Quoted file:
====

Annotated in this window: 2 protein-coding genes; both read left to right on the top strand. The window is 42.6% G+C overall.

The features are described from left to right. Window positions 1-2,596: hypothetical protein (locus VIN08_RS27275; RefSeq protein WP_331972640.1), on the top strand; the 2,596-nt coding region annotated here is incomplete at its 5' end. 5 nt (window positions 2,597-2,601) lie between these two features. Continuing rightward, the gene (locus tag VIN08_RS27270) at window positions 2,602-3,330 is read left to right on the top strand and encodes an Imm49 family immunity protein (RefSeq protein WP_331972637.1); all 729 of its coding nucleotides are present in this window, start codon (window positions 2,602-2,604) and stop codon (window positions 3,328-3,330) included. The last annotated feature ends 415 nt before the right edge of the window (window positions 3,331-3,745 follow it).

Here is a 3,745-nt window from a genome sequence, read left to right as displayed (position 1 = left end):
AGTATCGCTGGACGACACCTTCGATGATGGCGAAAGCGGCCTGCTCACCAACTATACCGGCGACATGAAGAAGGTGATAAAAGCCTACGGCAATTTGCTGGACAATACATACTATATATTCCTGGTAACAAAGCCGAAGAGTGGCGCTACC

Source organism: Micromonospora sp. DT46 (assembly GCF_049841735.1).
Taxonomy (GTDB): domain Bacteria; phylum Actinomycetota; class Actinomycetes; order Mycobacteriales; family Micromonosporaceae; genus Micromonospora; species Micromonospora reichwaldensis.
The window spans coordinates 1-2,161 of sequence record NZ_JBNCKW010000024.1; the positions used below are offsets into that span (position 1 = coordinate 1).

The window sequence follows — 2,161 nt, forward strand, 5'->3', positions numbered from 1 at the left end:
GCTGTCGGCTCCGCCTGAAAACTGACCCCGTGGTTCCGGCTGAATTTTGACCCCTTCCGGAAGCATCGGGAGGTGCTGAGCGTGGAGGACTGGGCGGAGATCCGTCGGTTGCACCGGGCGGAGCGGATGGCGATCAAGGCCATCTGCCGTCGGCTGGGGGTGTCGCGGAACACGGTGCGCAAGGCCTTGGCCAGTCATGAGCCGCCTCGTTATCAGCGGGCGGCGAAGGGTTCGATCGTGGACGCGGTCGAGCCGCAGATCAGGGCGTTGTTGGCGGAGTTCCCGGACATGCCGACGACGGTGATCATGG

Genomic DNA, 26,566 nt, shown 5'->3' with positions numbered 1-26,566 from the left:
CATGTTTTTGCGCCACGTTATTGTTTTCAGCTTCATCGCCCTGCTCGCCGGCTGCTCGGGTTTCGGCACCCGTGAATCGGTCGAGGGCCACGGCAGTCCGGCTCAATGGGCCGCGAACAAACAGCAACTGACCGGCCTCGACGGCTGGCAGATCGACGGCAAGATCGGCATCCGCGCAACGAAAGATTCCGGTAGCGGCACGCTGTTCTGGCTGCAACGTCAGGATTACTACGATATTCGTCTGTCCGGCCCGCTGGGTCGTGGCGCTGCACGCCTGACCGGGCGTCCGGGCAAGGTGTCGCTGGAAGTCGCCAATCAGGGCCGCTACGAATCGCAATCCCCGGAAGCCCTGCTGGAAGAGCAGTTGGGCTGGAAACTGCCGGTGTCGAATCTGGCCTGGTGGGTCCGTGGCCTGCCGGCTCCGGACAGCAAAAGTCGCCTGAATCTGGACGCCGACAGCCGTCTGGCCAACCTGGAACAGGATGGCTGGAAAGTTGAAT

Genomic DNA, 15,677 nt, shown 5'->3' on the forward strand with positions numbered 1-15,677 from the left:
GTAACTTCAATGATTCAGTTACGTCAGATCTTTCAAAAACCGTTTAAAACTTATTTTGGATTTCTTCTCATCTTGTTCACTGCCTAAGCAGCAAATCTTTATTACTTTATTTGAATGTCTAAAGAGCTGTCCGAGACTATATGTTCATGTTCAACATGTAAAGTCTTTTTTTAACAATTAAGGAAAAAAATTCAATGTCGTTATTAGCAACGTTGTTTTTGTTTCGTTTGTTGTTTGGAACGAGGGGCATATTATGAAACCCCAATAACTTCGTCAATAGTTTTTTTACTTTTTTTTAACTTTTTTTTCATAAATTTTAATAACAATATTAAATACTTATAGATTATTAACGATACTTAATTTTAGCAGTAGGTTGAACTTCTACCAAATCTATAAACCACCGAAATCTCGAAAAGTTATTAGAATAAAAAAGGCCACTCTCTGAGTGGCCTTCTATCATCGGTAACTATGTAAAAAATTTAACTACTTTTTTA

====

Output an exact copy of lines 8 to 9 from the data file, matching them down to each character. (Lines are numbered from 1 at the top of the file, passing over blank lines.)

The window sequence follows — 2,161 nt, forward strand, 5'->3', positions numbered from 1 at the left end:
GCTGTCGGCTCCGCCTGAAAACTGACCCCGTGGTTCCGGCTGAATTTTGACCCCTTCCGGAAGCATCGGGAGGTGCTGAGCGTGGAGGACTGGGCGGAGATCCGTCGGTTGCACCGGGCGGAGCGGATGGCGATCAAGGCCATCTGCCGTCGGCTGGGGGTGTCGCGGAACACGGTGCGCAAGGCCTTGGCCAGTCATGAGCCGCCTCGTTATCAGCGGGCGGCGAAGGGTTCGATCGTGGACGCGGTCGAGCCGCAGATCAGGGCGTTGTTGGCGGAGTTCCCGGACATGCCGACGACGGTGATCATGG